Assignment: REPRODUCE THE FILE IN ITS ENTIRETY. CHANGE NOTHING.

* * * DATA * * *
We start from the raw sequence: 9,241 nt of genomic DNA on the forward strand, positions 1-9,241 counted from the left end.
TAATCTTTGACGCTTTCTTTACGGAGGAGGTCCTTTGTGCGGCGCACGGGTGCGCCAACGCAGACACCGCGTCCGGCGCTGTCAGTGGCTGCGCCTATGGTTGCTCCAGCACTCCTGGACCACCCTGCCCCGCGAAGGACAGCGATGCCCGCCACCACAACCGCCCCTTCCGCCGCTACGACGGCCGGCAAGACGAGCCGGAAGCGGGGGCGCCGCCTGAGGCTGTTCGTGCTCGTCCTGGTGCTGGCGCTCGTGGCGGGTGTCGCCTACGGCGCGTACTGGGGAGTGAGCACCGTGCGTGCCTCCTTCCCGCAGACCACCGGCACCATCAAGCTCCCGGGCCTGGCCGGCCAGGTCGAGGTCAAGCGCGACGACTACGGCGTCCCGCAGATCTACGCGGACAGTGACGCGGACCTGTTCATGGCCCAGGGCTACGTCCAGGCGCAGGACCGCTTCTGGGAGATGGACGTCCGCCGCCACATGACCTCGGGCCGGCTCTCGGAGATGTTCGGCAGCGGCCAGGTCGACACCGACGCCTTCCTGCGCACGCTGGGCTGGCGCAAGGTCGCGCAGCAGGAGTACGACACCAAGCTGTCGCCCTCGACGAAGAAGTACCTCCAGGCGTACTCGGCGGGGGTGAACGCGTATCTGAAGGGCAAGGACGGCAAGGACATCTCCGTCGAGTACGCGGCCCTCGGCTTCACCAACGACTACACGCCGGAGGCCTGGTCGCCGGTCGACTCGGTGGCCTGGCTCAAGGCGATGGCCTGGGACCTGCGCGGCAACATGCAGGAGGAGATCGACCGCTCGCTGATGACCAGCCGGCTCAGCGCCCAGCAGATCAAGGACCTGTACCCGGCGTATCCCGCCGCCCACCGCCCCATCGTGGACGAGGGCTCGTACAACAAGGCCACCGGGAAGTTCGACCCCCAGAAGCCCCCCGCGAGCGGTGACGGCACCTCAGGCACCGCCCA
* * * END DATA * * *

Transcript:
We start from the raw sequence: 9,241 nt of genomic DNA on the forward strand, positions 1-9,241 counted from the left end.
TAATCTTTGACGCTTTCTTTACGGAGGAGGTCCTTTGTGCGGCGCACGGGTGCGCCAACGCAGACACCGCGTCCGGCGCTGTCAGTGGCTGCGCCTATGGTTGCTCCAGCACTCCTGGACCACCCTGCCCCGCGAAGGACAGCGATGCCCGCCACCACAACCGCCCCTTCCGCCGCTACGACGGCCGGCAAGACGAGCCGGAAGCGGGGGCGCCGCCTGAGGCTGTTCGTGCTCGTCCTGGTGCTGGCGCTCGTGGCGGGTGTCGCCTACGGCGCGTACTGGGGAGTGAGCACCGTGCGTGCCTCCTTCCCGCAGACCACCGGCACCATCAAGCTCCCGGGCCTGGCCGGCCAGGTCGAGGTCAAGCGCGACGACTACGGCGTCCCGCAGATCTACGCGGACAGTGACGCGGACCTGTTCATGGCCCAGGGCTACGTCCAGGCGCAGGACCGCTTCTGGGAGATGGACGTCCGCCGCCACATGACCTCGGGCCGGCTCTCGGAGATGTTCGGCAGCGGCCAGGTCGACACCGACGCCTTCCTGCGCACGCTGGGCTGGCGCAAGGTCGCGCAGCAGGAGTACGACACCAAGCTGTCGCCCTCGACGAAGAAGTACCTCCAGGCGTACTCGGCGGGGGTGAACGCGTATCTGAAGGGCAAGGACGGCAAGGACATCTCCGTCGAGTACGCGGCCCTCGGCTTCACCAACGACTACACGCCGGAGGCCTGGTCGCCGGTCGACTCGGTGGCCTGGCTCAAGGCGATGGCCTGGGACCTGCGCGGCAACATGCAGGAGGAGATCGACCGCTCGCTGATGACCAGCCGGCTCAGCGCCCAGCAGATCAAGGACCTGTACCCGGCGTATCCCGCCGCCCACCGCCCCATCGTGGACGAGGGCTCGTACAACAAGGCCACCGGGAAGTTCGACCCCCAGAAGCCCCCCGCGAGCGGTGACGGCACCTCAGGCACCGCCCA